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New Delhi: The Karnataka wing of the Jamiat Ulama-I-Hind of Karnataka has issued an appeal to Muslims to not heed messages calling for the boycott of non-Muslim traders during the month of Ramadan.
The appeal is significant as it comes at a time when Hindutva campaigning has led to an effective ban on Muslim traders at temples and temple festivals. The latter, which take place at this time, are highlights of the traders’ year as they draw thousands of customers.
The Jamiat Ulama-i-Hind is a century-old religious organisation and the largest Muslim body in India. Its circular, titled ‘An appeal to all Muslim brothers and sisters’ is dated March 26, 2022. It is signed by the Jamiat’s Karnataka president Mufti Iftikhar Ahmed Qasmi and general secretary Mufti Shamsuddin Bajali Qasmi. The circular, issued in Kannada, Urdu and English, was shared online on March 31 by journalist Mohammed Zubair.
Jamiat Ulama Karnataka @JamiatKarnataka appeals to Muslims not fall for this communal propaganda and to not discriminate based on religion. They've urged the Muslim community not to indulge in counter boycotts in retaliation to the Right Wing campaign against Muslims vendors. pic.twitter.com/XSIgesXSEE
— Mohammed Zubair (@zoo_bear) March 31, 2022
“There is a message on social media also doing rounds calling for Muslims to purchase only from Muslim traders in the month of Ramadan, as if it’s a response from Muslims [to the boycott of Muslim traders at temples],” says the Jamiat’s appeal. It then asks Muslims to remain alert and note that these messages are not the reflection of popular Muslim sentiments.
“Do not, these messages are not issued by any Muslim organisation or religious leadership, and not not reflect the popular sentiments of the Muslim community. These types of malicious messages are not part of our culture and religion, and cannot be done or promoted by any sane Muslim,” the appeal adds.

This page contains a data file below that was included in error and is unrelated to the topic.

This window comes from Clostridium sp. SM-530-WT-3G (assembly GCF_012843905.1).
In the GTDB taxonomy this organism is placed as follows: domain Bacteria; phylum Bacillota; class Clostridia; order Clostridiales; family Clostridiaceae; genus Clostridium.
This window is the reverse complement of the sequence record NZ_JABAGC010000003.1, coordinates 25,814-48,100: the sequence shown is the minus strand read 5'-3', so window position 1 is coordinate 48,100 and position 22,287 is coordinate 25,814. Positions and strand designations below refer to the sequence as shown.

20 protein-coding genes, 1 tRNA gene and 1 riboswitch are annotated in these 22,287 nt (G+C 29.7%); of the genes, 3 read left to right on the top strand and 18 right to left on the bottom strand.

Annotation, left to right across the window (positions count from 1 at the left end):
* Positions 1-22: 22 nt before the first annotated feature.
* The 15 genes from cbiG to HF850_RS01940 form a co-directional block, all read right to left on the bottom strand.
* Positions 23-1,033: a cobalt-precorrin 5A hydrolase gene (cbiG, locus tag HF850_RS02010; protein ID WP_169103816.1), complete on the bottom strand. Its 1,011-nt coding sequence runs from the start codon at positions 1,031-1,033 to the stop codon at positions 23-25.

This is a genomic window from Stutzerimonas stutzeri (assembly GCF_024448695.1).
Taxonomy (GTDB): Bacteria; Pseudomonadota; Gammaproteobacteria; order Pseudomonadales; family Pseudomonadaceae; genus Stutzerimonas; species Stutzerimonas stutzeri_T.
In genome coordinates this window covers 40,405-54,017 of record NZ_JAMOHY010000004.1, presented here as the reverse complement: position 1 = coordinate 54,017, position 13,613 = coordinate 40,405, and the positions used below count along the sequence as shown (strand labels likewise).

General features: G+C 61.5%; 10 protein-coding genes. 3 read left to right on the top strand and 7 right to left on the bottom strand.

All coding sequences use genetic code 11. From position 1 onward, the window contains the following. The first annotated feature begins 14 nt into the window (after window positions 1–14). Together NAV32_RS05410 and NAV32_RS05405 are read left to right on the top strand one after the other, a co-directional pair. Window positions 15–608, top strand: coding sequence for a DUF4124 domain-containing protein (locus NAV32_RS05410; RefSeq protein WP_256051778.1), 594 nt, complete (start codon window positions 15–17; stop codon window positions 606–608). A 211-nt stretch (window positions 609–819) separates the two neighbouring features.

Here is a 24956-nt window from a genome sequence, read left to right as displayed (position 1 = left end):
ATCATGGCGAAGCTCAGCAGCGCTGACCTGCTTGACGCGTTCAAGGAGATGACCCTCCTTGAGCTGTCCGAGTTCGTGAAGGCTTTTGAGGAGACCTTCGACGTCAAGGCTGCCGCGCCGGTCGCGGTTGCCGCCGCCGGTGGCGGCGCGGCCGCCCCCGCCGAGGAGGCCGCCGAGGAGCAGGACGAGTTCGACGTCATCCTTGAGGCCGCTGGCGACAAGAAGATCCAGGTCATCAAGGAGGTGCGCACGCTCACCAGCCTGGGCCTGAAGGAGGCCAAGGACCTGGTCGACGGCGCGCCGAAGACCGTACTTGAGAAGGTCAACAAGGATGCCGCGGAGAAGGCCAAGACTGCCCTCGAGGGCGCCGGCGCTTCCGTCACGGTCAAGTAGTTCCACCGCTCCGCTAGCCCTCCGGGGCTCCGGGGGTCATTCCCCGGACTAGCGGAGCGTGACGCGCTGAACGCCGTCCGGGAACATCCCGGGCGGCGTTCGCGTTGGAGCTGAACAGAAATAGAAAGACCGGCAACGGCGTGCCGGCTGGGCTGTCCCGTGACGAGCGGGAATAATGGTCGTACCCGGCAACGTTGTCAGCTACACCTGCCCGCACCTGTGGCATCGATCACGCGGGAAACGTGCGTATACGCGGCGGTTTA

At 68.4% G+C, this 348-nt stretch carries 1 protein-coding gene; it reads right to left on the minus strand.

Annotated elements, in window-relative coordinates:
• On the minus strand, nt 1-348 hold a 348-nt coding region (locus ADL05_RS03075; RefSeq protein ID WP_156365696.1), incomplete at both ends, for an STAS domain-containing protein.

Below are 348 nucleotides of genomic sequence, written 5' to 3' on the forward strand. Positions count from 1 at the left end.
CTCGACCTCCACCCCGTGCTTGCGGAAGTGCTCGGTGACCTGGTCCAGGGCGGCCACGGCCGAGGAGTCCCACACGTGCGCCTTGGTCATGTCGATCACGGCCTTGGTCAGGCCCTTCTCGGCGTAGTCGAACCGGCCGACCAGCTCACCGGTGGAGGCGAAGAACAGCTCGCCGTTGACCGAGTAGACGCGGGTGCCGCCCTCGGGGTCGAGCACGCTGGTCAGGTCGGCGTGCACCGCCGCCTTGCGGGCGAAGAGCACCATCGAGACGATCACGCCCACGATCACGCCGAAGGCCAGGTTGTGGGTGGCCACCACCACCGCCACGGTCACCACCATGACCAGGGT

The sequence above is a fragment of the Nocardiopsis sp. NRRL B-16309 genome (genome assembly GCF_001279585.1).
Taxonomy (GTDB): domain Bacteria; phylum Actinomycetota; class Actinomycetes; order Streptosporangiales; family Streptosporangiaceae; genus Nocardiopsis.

The note also observes that these calls for boycotting non-Muslim traders during Ramadan may not even have arisen from Muslim quarters to begin with, but could be part of miscreants’ conspiracy. The fact checking outlet Alt News has published pieces that show that in several instances, rabble rousing tweets or other social media content propagating hatred are issued by Hindutva activists who pretend to be Muslim online so as to make it appear as if Muslims are leading an anti-Hindu agenda.
“We are already aware about the fake news culture spreading lies, and on top of it, from past few days few anti-social elements pretending to be Muslims on social media are doing such heinous acts of sending messages in the name of Muslims, whose agenda is to disturb peace and harmony among fellow citizens, which is a confirmed fact now,” the appeal says.
The religious leaders have also called on Muslims to “defeat such malicious agendas of promoting hatred” and at once “respect people of all religion and ensure that no harm is meted out to anyone.”
The note also asks for Muslims to deal with everyone with the best of manners and not differentiate between Muslims and non-Muslims. “These are the teachings of Islam. The protection of the rights of our neighbours has to be carried out in accordance with the teachings of our beloved Prophet Muhammad (PBUH),” it says.
In its final paragraph, too, the letter requests Muslims not to fall for the communal agenda and discriminate between people on the basis of religion. It also repeats a word of caution before subscription to provocative information of any kind.
“We as responsible citizens need to investigate the authenticity of any/all messages prior to forwarding and also avoid sharing provocative messages that are being circulated on WhatsApp and other social media platforms,” it ends.
Meanwhile, pressure has mounted on the Karnataka government from its own legislators and from entrepreneurs to de-escalate the extent to which Muslims are being subjected to an economic boycott.
Member of Legislative Council Adagur H. Vishwanath and Member of Legislative Assembly Anil Benake have called the ban on Muslim traders “madness” and an infringement upon the right to equality.
Biocon chief Kiran Mazumdar-Shaw has asked Karnataka chief minister Basavaraj Bommai to resolve the “growing religious divide” in the state, referring to the exclusion of Muslim traders from fares near temples.
In response, Bommai called upon “all sections of society to observe restraint before going public on social issues, as they can be resolved through discussions”.
Karnataka law minister J.C. Madhuswamy had earlier told the state assembly that non-Hindus are not allowed to do business in and around the premises of Hindu temples